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The Role of Linda in Death of a Salesman
Transcript of The Role of Linda in Death of a Salesman
The Role of Linda in "Death of a Salesman"
Throughout this seminar I will be discussing the role of Linda in the play
Death of a Salesman
Linda is the wife of the main character Willy Loman and is the mother of Biff and Happy Loman.
Linda can be seen as a devoted wife and constantly supports Willy in order to protect his illusions/dreams.
Linda is a critical character in the play and is very important in order to develop the themes in the play.
The role of Linda in the play
Death of a Salesman
protect Willy's illusions and dreams in order to prevent his suicide (sympathetic to Willy)
help develop the theme of betrayal and infidelity
act as an ideal housewife who does not question her husband (his whereabouts & lies) and to remain loyal/devoted
This photo is an example of an ideal housewife in the 1950s. In the 1950s, women were expected to do everything their husband desired and submit to them by following all orders. The reader catches a glimpse of this throughout analyzing the relationship between Willy and Linda.
Throughout the play it becomes evident that Linda protects Willy at all costs and supports his dreams even though they seem unachievable.
Linda even acts as though she believes in Willy's illusion and does so in order to protect his ego and downfall.
When Linda finds the gas tube in the basement and recognizes that her husband is trying to commit suicide, she goes as far to blame her sons Bif and Happy in order to protect Willy.
She acts very sympathetic for her husband especially when he is in the midst of his downfall into depression and when he is fired from his job.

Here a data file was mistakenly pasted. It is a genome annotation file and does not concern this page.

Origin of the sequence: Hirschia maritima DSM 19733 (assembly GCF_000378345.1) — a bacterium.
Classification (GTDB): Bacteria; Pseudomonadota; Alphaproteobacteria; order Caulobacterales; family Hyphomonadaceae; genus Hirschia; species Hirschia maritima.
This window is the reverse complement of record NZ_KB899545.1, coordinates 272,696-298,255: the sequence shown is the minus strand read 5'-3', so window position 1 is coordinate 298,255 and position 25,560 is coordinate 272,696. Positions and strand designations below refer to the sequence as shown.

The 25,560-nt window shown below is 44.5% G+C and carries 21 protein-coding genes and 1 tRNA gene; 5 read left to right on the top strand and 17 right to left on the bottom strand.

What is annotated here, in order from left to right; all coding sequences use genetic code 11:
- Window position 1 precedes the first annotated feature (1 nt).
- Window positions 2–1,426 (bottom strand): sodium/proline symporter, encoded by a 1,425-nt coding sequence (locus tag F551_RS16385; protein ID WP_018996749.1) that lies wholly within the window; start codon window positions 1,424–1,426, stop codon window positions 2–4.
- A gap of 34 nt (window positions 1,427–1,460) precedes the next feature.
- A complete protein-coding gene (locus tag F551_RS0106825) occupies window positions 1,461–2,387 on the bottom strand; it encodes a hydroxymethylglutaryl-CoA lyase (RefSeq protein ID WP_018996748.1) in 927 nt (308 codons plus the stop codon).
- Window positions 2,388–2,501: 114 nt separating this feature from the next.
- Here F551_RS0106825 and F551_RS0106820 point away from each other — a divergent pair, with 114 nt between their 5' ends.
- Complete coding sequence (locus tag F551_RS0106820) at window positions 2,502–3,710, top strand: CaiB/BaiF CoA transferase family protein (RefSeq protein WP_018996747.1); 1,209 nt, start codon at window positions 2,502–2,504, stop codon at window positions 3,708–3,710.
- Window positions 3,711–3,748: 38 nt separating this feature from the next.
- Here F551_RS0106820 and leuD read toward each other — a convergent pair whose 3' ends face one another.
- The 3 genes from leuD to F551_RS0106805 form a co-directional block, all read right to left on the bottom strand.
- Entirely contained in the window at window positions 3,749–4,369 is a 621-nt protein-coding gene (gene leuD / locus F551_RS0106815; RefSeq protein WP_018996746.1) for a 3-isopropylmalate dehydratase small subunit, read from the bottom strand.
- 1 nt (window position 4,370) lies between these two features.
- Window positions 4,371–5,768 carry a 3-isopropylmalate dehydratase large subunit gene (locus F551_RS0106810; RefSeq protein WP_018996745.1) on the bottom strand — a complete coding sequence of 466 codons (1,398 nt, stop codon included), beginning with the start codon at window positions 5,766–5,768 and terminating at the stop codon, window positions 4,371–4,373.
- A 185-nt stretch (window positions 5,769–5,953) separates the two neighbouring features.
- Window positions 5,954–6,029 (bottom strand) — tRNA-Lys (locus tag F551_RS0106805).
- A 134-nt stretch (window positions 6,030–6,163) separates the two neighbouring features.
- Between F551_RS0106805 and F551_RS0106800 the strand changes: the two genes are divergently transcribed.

An important quote that displays the protectiveness Linda has for her husband Willy is when she is talking to Biff and Happy very angrily and explaining that they have to treat their father better...
"Willy Loman never made a lot of money. His name was never in the paper. He's not the finest character that ever lived. But he's a human being, and a terrible thing is happening to him. So attention must be paid. He's not allowed to fall into his grave like an old dog. Attention, attention must be finally paid to such a person. You called him crazy-" (Miller 56).
Analysis of Quote #1
This quote displays how Linda will choose to defend Willy even though her sons have brought up valid arguments as to why their father is becoming crazy
Linda will do anything to protect Willy's dreams and illusions (Biff working as a business man being a major dream of Willy's) in order to prevent his decline into depression
Even though Linda understands that these dreams are unattainable, she constantly defends them in order to protect Willy
Linda shows that her role is to protect and defend Willy no matter what the situation may be.